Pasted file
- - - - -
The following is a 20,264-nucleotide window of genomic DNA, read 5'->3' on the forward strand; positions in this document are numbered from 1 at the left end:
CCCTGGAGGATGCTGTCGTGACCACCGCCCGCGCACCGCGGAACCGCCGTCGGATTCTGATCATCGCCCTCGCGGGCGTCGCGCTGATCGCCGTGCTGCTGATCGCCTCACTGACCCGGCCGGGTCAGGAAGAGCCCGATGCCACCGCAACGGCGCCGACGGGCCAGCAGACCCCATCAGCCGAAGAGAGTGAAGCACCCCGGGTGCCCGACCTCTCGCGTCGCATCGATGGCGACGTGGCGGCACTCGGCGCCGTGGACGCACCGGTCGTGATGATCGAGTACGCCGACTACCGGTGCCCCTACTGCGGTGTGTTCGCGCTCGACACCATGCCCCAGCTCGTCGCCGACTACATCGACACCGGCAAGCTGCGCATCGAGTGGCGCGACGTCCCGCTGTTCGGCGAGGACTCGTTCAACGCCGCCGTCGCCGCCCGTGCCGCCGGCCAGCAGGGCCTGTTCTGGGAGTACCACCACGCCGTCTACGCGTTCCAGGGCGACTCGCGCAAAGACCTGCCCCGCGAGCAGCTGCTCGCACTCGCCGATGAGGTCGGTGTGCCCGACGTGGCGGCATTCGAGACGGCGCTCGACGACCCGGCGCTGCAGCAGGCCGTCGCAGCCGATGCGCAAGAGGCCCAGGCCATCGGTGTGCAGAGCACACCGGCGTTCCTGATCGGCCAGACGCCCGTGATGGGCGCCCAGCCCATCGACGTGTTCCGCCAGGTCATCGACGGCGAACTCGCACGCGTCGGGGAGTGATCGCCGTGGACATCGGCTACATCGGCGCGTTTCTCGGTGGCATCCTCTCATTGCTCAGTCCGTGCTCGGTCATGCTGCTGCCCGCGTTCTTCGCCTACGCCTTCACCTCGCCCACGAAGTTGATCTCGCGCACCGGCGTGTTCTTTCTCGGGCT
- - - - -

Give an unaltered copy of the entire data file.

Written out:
The following is a 20,264-nucleotide window of genomic DNA, read 5'->3' on the forward strand; positions in this document are numbered from 1 at the left end:
CCCTGGAGGATGCTGTCGTGACCACCGCCCGCGCACCGCGGAACCGCCGTCGGATTCTGATCATCGCCCTCGCGGGCGTCGCGCTGATCGCCGTGCTGCTGATCGCCTCACTGACCCGGCCGGGTCAGGAAGAGCCCGATGCCACCGCAACGGCGCCGACGGGCCAGCAGACCCCATCAGCCGAAGAGAGTGAAGCACCCCGGGTGCCCGACCTCTCGCGTCGCATCGATGGCGACGTGGCGGCACTCGGCGCCGTGGACGCACCGGTCGTGATGATCGAGTACGCCGACTACCGGTGCCCCTACTGCGGTGTGTTCGCGCTCGACACCATGCCCCAGCTCGTCGCCGACTACATCGACACCGGCAAGCTGCGCATCGAGTGGCGCGACGTCCCGCTGTTCGGCGAGGACTCGTTCAACGCCGCCGTCGCCGCCCGTGCCGCCGGCCAGCAGGGCCTGTTCTGGGAGTACCACCACGCCGTCTACGCGTTCCAGGGCGACTCGCGCAAAGACCTGCCCCGCGAGCAGCTGCTCGCACTCGCCGATGAGGTCGGTGTGCCCGACGTGGCGGCATTCGAGACGGCGCTCGACGACCCGGCGCTGCAGCAGGCCGTCGCAGCCGATGCGCAAGAGGCCCAGGCCATCGGTGTGCAGAGCACACCGGCGTTCCTGATCGGCCAGACGCCCGTGATGGGCGCCCAGCCCATCGACGTGTTCCGCCAGGTCATCGACGGCGAACTCGCACGCGTCGGGGAGTGATCGCCGTGGACATCGGCTACATCGGCGCGTTTCTCGGTGGCATCCTCTCATTGCTCAGTCCGTGCTCGGTCATGCTGCTGCCCGCGTTCTTCGCCTACGCCTTCACCTCGCCCACGAAGTTGATCTCGCGCACCGGCGTGTTCTTTCTCGGGCT